Friday, May 23, 2014
Jerzy Popieluszko: The Messenger of the Truth has one of the most suspenseful climaxes for a documentary I have ever seen. The film is about a Polish priest who sets out to remind Poles about their natural rights as workers and humans. His struggle shows the dark side of utopian visions such as Communism due to its disconnectedness with natural law and the world. I strongly recommend this film.
Several factors make Father Popieluszko's effort note worthy to even secularists (or geographers disconnected to religious issues) and play key roles in the documentary:
The Papal Effect was Only the Beginning: 1980s Poland was revolutionized by the Polish pope, Saint John Paul II. John Paul's election and visit to Poland allowed for the popular culture to come out of forced hiding due to Communist rule. However, after a week the pope went back to Rome. The labor union Solidarity and its chaplain, Popieluszko, seized the momentum the pope started. The union united not only blue collar Poles but also academics and rural populations in making a popular culture peaceful resistance.
Communism - A "Vanguard" is not the People: Solidarity was an independent labor union and that scared the "Workers of the World, Unite" Communist Party of Poland. Communist and major leftist movements had long moved past any serious care for the worker. Solidarity's goals were laborist, not leftist, and that scared the party.
Faith is dangerous, it's why Caiaphas killed Jesus: There is a reason why Poland crackdown on Catholicism after the rise of Solidarity. It is the same reason the People's Republic of China bans independent Christianity and why Caiaphas killed Jesus. When an authoritarian regime encounters someone claiming there is a "universal truth" above the party/regime/king then the regime is shown to be limited. It must either strike out or fold, there is no middle ground.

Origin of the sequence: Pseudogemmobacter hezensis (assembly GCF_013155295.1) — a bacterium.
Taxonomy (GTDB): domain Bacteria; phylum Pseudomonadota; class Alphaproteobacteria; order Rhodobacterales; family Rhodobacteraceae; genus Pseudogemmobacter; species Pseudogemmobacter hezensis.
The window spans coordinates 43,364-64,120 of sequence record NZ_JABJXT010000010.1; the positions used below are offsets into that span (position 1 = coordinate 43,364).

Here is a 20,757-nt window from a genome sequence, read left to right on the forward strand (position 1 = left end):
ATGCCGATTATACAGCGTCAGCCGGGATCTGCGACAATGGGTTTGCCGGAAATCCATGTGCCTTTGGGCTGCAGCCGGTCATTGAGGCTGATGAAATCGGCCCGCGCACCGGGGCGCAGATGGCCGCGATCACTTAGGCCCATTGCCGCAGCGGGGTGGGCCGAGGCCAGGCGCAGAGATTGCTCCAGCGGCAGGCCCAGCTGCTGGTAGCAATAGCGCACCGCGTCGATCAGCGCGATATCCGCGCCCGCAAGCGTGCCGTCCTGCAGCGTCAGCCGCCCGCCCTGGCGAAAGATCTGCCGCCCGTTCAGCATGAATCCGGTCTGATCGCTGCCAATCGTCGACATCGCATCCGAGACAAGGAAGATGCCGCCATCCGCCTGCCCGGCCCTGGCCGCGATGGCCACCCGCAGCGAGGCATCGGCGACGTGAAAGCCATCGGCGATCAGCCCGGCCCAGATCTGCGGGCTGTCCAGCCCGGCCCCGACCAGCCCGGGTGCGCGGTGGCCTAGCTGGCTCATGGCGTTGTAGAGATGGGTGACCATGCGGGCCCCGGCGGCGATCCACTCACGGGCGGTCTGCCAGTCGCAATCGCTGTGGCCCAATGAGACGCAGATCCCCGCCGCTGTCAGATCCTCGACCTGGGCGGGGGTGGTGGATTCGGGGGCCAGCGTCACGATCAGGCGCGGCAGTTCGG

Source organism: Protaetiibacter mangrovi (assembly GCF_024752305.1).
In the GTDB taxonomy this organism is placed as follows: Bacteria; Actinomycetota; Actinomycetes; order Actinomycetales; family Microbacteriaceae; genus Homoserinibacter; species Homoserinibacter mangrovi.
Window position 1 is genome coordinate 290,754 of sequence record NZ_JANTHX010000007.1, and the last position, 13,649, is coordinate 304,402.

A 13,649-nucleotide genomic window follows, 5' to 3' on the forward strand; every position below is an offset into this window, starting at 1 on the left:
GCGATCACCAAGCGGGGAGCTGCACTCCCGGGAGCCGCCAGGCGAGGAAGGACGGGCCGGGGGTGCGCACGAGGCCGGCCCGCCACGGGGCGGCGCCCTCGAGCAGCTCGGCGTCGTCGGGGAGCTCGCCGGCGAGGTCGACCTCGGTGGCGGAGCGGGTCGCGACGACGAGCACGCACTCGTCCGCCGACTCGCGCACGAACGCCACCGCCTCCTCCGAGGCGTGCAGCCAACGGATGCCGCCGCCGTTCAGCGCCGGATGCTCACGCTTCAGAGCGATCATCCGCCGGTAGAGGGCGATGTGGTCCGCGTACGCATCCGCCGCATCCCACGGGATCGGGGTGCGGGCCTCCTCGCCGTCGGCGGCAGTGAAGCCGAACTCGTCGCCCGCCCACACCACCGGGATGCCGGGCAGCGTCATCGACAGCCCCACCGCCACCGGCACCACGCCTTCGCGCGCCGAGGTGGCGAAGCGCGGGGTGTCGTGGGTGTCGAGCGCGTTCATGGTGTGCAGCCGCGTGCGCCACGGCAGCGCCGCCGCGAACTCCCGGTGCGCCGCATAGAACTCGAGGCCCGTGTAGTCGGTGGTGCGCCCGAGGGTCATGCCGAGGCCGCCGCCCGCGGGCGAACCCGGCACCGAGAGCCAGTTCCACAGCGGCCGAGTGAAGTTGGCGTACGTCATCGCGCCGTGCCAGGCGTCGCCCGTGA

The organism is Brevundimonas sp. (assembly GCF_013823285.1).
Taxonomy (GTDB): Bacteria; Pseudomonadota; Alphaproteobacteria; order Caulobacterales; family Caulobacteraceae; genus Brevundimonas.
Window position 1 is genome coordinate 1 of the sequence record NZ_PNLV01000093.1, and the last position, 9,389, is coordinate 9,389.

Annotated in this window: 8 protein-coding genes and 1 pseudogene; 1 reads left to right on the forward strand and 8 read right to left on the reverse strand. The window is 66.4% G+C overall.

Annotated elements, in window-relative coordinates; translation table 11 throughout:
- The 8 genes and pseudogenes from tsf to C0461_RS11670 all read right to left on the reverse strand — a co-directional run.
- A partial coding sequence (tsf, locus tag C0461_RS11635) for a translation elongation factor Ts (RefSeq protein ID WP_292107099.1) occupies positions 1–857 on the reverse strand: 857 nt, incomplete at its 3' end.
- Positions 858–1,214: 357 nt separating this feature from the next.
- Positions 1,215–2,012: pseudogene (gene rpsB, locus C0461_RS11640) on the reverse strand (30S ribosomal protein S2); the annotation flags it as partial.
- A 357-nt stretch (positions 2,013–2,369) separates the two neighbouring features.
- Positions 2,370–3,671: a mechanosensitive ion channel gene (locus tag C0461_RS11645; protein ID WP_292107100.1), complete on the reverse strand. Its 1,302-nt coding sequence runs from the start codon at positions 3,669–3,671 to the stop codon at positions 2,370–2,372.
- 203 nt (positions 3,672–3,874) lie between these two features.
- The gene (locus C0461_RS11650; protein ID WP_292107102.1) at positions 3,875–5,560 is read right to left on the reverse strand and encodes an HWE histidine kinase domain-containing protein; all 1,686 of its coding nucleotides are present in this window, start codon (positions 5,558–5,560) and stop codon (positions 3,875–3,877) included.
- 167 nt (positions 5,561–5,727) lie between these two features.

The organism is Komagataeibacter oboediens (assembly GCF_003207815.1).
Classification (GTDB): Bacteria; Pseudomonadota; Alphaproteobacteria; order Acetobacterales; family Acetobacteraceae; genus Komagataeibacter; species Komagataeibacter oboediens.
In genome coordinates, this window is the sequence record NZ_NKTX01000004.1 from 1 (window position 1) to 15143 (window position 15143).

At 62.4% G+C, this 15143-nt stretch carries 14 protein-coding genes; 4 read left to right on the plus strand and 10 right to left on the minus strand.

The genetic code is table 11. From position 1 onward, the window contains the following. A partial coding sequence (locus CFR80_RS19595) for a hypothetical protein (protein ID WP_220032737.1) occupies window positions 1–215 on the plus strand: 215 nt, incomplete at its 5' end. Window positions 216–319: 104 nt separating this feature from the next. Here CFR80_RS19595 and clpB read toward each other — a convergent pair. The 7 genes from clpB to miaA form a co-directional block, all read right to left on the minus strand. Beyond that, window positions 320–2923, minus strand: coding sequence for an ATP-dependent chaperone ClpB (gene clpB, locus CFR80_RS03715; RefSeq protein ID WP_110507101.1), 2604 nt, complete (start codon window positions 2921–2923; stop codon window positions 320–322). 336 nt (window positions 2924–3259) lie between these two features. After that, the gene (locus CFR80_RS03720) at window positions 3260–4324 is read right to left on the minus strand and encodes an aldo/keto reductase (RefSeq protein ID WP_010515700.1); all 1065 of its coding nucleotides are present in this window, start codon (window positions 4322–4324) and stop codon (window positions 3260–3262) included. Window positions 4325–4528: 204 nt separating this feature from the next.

The documentary is well done and the narration by Martin Sheen sets a professional tone. Clocking in at about 90 minutes this film is best viewed in one sitting but I recommend parental guidance before letting children watch it.
Tuesday, May 20, 2014
Justin Holman linked to an article by Dr. James Chan about how to succeed in business with a geography degree. Here are key points I really enjoyed
How much is your success in consulting related to your degrees in geography? I apply what I know about Chinese geography and cultural geography to day-to-day problems in business. I’ve worked with more than 100 U.S. manufacturers, trade associations, and service organizations. Businesses need people with geographical and cross-cultural knowledge.
Could you give an example of how you applied geography to a business problem? A company spent $1,000,000 on postage each year to mail catalogs worldwide. I looked at its bloated mailing list and found that there were many duplicate records. This means that quite a number of people received multiple copies of marketing materials. Many names on the list were misspelled and out-of-date. I surveyed our worldwide customer base and eliminated duplication and waste. Management was very happy because I reduced their costs.
What advice would you give to someone with a geography degree about succeeding in business? Start at an entry level and learn a business. Geography is not a trade. It is an academic discipline. Once you know enough of a business, you can apply your unique training as a geographer to look at things in a way that people trained in other disciplines may not come up with. This is how you differentiate yourself and become competitive. Few businesses pay us to teach them geography. They just want us to solve their problems and get things done. It’s up to us to invent ourselves.